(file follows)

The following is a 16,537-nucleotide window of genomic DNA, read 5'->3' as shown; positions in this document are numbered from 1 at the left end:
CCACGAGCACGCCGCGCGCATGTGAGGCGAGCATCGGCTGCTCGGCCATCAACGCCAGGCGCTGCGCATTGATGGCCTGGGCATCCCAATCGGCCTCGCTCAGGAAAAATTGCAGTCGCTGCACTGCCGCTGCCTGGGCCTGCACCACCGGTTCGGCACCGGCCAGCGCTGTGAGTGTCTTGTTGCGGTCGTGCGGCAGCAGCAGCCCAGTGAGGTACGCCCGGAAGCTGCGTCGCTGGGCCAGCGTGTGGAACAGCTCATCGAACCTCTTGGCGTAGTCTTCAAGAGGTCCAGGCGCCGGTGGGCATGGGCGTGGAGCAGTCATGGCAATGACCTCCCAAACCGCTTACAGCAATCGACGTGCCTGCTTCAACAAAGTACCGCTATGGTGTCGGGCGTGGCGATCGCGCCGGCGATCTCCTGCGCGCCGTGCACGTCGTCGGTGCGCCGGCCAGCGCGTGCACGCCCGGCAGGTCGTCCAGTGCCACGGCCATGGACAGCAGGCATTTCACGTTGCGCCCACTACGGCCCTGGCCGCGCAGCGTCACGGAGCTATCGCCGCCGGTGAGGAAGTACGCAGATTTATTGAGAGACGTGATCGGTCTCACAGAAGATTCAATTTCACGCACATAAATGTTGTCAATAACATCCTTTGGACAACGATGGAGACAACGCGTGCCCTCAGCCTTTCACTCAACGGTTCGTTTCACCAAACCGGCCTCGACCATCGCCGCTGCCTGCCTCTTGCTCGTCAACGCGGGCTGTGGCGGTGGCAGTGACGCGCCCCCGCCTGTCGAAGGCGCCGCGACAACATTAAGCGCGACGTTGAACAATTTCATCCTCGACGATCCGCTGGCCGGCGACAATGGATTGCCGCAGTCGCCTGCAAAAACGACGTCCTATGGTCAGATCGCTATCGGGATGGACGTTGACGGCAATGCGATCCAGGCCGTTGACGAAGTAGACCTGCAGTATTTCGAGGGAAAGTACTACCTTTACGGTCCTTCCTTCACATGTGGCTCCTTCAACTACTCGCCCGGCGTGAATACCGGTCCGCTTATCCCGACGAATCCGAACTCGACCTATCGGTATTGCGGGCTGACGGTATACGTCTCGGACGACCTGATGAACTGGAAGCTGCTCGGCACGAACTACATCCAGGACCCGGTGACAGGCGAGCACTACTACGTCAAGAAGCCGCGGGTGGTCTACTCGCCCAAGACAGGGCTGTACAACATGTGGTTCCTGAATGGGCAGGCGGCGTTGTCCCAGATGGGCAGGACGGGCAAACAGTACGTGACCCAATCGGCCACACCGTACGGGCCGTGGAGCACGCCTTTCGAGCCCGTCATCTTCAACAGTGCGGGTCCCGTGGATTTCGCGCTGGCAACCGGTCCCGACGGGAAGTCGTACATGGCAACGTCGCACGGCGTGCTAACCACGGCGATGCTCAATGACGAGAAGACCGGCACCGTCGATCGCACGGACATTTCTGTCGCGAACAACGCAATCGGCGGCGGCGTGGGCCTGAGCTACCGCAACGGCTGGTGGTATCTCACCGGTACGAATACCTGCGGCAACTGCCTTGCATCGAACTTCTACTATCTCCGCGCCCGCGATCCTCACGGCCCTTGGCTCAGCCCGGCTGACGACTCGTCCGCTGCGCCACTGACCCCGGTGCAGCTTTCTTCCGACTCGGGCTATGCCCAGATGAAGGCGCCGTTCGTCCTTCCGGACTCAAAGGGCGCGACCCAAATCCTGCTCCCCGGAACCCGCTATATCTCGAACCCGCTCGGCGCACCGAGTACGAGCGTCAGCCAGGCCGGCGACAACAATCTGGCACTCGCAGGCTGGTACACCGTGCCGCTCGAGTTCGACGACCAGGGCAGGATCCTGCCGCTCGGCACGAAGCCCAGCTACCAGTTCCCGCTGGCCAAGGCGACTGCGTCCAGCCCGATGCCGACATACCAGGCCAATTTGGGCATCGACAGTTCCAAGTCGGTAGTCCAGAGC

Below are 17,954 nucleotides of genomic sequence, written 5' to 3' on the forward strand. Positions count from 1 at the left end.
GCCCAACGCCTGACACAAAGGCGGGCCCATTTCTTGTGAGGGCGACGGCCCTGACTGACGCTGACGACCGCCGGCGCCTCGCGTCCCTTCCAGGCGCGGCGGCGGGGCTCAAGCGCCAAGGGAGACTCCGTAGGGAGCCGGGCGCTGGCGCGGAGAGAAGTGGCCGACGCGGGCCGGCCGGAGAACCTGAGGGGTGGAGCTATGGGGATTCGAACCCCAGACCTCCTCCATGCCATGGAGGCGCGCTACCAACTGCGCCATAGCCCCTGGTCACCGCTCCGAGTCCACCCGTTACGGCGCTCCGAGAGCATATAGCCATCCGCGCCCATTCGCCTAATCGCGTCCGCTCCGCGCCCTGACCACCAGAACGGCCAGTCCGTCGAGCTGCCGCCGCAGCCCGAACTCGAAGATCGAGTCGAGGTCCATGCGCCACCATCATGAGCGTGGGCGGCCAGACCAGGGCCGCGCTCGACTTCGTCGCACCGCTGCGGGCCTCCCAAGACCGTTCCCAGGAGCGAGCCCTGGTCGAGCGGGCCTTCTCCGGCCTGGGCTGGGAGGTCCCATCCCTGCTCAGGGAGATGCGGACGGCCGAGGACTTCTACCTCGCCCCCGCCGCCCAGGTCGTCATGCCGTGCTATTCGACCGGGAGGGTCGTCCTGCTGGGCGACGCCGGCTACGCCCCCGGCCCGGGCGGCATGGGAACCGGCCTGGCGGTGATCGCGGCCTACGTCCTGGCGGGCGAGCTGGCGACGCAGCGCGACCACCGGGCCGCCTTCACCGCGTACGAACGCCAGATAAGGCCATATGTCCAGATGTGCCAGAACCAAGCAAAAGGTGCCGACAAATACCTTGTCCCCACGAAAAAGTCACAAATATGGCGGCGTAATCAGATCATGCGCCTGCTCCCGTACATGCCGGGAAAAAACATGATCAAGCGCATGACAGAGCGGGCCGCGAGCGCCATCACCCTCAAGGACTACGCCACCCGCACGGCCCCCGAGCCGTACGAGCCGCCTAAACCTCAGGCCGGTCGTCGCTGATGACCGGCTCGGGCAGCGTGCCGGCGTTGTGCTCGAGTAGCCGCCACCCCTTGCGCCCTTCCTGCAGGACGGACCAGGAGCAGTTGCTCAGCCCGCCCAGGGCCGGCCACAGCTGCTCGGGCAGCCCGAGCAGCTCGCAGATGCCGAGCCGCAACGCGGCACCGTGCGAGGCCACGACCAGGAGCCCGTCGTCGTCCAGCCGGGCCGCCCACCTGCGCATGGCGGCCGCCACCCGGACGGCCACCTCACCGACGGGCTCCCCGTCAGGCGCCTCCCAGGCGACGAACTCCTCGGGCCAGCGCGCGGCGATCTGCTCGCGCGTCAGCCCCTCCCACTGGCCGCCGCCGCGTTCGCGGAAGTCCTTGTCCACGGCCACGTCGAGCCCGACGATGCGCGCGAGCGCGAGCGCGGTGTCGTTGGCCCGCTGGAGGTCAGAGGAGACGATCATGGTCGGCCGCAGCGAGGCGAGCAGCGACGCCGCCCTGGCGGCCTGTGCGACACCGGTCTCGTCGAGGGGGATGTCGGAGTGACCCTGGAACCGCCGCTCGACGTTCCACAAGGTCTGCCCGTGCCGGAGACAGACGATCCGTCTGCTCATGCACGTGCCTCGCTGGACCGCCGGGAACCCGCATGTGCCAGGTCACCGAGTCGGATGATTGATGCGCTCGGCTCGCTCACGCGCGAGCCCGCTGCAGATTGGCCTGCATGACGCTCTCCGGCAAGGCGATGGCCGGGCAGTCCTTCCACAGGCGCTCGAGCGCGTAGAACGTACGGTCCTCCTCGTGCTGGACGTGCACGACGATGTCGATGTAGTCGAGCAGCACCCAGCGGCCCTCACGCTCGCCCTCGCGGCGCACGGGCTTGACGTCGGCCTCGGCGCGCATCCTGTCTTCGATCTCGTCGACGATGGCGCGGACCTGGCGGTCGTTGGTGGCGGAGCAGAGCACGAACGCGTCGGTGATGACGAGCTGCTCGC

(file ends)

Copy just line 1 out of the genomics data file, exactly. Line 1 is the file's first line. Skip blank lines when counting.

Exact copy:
The following is a 16,537-nucleotide window of genomic DNA, read 5'->3' as shown; positions in this document are numbered from 1 at the left end: